What we have been practicing.....

Ujjayi breathing

Ujjayi is a diaphragmatic breath, which first fills the lower belly (activating the first and second chakras), rises to the lower rib cage (the third and fourth chakras), and finally moves into the upper chest and throat.. 

Inhalation and exhalation are both done through the nose. The "ocean sound" is created by moving the glottis as air passes in and out. As the throat passage is narrowed so, too, is the airway, the passage of air through which creates a "rushing" sound. The length and speed of the breath is controlled by the diaphragm, the strengthening of which is, in part, the purpose of ujjayi. The inhalations and exhalations are equal in duration, and are controlled in a manner that causes no distress to the practitioner.

Ujjayi Pranayama is a balancing and calming breath which increases oxygenation and builds internal body heat.


I'm a paragraph. Click here to add your own text and edit me. I’m a great Visualisation techniques in meditation have been proven to relieve pain, speed up the healing process and in combating stress, anxiety and other forms of tension. It is considered to be an extremely effective healing tool worldwide, and has been long overlooked by practitioners of western medicine. Try using visualisation to relax (e.g. imagine yourself resting on a beach or under a waterfall - see, smell, hear, taste the place you are at).  Use visualisations to prepare yourself for upcoming events or challenges ( e.g visualise the event, the activity, the challenge, the job take place - imagine how you feel, what you look like, the sounds etc)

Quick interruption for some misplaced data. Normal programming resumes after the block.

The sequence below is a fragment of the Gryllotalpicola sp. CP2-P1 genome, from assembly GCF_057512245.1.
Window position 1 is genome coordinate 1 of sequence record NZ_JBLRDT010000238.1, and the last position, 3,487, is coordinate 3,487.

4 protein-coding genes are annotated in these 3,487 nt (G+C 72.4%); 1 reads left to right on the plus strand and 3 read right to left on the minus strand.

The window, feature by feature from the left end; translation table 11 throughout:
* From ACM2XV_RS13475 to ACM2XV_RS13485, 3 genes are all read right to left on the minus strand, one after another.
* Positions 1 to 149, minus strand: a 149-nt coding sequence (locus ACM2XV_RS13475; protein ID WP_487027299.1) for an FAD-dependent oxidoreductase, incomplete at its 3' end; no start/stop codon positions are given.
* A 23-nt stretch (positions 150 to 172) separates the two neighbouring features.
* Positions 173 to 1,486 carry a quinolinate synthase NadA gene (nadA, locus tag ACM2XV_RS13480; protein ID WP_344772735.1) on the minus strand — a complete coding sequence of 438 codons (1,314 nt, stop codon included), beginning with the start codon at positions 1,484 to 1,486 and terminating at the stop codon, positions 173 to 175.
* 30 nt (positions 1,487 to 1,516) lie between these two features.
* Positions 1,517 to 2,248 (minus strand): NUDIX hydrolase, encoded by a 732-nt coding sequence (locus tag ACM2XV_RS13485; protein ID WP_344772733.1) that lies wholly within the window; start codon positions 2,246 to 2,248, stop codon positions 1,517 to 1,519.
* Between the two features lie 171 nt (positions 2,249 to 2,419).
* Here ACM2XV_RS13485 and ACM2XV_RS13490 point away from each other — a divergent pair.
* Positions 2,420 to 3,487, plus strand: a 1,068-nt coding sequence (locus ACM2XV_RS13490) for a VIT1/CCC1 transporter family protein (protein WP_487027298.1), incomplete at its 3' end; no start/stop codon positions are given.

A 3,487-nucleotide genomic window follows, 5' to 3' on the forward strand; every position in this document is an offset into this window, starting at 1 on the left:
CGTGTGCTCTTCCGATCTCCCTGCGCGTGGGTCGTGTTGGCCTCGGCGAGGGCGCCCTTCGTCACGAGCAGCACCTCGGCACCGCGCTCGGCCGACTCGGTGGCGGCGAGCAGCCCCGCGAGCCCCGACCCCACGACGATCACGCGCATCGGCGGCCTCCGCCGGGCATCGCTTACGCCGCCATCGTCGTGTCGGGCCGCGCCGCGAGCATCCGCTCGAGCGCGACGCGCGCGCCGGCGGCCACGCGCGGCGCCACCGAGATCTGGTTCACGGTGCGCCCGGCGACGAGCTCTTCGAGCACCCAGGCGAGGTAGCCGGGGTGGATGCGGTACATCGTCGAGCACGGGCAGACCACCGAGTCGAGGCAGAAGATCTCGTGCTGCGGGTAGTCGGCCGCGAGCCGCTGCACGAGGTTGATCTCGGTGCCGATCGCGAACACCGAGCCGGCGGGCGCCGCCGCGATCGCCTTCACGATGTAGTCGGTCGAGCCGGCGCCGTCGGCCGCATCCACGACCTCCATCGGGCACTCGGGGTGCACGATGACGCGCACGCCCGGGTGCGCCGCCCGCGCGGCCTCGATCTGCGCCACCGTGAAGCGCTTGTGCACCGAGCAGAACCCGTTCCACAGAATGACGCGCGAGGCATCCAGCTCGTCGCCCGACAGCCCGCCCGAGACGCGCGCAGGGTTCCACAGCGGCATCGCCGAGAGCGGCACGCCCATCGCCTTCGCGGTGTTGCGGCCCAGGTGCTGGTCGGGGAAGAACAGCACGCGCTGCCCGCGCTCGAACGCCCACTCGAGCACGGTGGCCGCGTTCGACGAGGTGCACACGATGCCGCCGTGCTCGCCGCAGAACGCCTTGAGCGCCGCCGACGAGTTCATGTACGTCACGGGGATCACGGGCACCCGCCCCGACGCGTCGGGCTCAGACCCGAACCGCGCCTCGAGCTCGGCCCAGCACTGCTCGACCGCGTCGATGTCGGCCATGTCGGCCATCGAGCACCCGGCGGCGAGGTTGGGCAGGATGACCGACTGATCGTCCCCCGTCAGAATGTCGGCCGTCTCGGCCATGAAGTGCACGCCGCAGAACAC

Downward Facing Dog

Downward facing dog is one of the most widely recognized yoga postures, but it’s also a complicated one.

Downward facing is quintessential to power yoga working your whole being! It builds strength, works on improving overall flexibility, decompresses the spine, tones and strengthens your arms, lengthens and sculpts your legs and is a powerful shoulder opener, calms the nervous system......and brings all the benefits of an inversion.

It also can be a huge source of frustration to many beginners.

There are a lot of building blocks to this pose and can be painful when beginning..... be patient! You will get stronger with regular practice and evolve with the pose.

Be mindful of the following when practicing your downward facing dog:

  • Contract and activate your quadriceps (thighs!)
  • Press your thighbones back towards the wall behind you
  • Pull your hips back and tilt your tailbone upward toward the sky
  • Pull your belly to your spine for an upward lift
  • Press your arms down and forward
  • Drop your shoulder blades down your back and bring your elbows (and arm pits) in towards eachother
  • Palms should be flat pressing your mat forward
  • Spread your fingers evely apart
  • Place weight into your knuckles and index finger  - not your wrists

Be patient, breathe.... be with it.